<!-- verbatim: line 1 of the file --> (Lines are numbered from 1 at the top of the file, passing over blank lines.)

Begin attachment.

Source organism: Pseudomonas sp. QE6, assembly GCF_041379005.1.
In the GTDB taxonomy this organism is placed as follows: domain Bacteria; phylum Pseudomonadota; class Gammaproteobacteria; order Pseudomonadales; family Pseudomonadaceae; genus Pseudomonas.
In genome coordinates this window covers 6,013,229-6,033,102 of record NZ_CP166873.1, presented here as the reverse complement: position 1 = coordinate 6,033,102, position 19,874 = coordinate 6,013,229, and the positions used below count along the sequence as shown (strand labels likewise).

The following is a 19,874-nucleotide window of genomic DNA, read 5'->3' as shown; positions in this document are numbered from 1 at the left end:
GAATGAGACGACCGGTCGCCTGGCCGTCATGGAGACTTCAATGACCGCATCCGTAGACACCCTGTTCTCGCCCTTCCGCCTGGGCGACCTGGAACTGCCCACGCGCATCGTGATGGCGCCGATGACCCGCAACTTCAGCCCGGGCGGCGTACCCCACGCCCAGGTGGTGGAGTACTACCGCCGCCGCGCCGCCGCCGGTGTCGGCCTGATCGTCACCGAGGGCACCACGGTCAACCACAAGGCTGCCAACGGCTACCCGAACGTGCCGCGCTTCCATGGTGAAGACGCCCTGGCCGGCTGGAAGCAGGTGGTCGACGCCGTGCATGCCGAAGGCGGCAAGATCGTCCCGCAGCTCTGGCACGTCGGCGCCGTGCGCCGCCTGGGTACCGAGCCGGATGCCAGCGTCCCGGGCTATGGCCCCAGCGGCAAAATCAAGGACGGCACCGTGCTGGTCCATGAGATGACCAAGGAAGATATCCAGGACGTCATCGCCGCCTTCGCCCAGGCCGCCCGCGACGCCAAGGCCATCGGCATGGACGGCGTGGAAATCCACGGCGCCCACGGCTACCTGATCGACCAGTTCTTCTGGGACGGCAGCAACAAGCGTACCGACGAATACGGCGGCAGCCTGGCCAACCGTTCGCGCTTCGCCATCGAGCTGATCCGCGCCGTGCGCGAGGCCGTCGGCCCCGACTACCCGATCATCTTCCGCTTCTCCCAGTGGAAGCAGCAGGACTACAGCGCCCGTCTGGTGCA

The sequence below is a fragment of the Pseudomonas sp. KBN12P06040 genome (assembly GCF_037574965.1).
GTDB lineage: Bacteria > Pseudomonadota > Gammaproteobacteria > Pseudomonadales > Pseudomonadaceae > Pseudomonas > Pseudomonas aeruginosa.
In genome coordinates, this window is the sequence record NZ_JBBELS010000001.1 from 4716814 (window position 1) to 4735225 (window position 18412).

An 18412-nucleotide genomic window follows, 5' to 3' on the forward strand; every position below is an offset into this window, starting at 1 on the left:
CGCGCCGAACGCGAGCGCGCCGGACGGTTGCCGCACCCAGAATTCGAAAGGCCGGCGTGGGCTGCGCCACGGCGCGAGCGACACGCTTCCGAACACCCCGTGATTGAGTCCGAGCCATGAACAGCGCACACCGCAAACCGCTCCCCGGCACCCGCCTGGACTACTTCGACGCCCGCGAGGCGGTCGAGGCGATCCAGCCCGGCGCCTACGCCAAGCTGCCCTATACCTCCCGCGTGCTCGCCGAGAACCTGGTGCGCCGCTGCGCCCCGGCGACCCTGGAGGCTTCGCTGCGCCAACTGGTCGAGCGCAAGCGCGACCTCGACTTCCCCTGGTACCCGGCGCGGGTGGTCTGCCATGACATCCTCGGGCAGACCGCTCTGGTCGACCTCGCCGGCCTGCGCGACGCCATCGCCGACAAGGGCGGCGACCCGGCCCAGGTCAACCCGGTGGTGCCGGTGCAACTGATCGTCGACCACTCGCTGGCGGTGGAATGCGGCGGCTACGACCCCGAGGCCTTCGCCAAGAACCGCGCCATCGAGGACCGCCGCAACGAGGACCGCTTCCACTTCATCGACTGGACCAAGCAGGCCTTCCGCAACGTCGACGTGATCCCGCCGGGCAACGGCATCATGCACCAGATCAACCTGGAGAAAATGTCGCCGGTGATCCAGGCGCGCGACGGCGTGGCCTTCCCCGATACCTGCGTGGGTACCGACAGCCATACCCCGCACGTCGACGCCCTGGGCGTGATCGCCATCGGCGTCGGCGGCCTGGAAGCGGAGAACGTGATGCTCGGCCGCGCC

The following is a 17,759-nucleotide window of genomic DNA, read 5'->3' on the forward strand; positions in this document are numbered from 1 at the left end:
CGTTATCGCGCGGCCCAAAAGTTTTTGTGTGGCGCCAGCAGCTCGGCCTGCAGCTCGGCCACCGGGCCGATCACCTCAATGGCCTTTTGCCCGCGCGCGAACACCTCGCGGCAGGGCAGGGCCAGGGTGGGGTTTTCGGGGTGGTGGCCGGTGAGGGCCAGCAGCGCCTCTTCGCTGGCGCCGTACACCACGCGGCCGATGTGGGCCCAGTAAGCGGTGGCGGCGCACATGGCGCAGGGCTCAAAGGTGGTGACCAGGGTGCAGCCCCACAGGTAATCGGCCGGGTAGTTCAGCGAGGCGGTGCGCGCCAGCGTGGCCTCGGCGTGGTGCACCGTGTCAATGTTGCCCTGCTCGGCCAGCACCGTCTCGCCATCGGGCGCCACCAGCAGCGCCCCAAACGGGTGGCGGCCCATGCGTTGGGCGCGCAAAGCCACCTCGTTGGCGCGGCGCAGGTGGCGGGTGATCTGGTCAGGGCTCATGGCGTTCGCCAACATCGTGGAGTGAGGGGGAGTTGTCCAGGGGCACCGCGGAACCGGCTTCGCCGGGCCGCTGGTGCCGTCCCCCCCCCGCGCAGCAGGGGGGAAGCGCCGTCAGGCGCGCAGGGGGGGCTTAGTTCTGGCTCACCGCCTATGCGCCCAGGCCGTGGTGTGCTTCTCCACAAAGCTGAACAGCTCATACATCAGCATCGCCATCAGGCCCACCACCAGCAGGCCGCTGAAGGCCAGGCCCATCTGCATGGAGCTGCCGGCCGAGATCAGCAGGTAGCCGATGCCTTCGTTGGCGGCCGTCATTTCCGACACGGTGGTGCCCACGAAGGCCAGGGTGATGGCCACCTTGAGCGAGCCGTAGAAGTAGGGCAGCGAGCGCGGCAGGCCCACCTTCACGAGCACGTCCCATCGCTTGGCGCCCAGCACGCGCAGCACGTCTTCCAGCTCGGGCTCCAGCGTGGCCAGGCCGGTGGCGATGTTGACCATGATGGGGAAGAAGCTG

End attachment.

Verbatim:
Source organism: Pseudomonas sp. QE6, assembly GCF_041379005.1.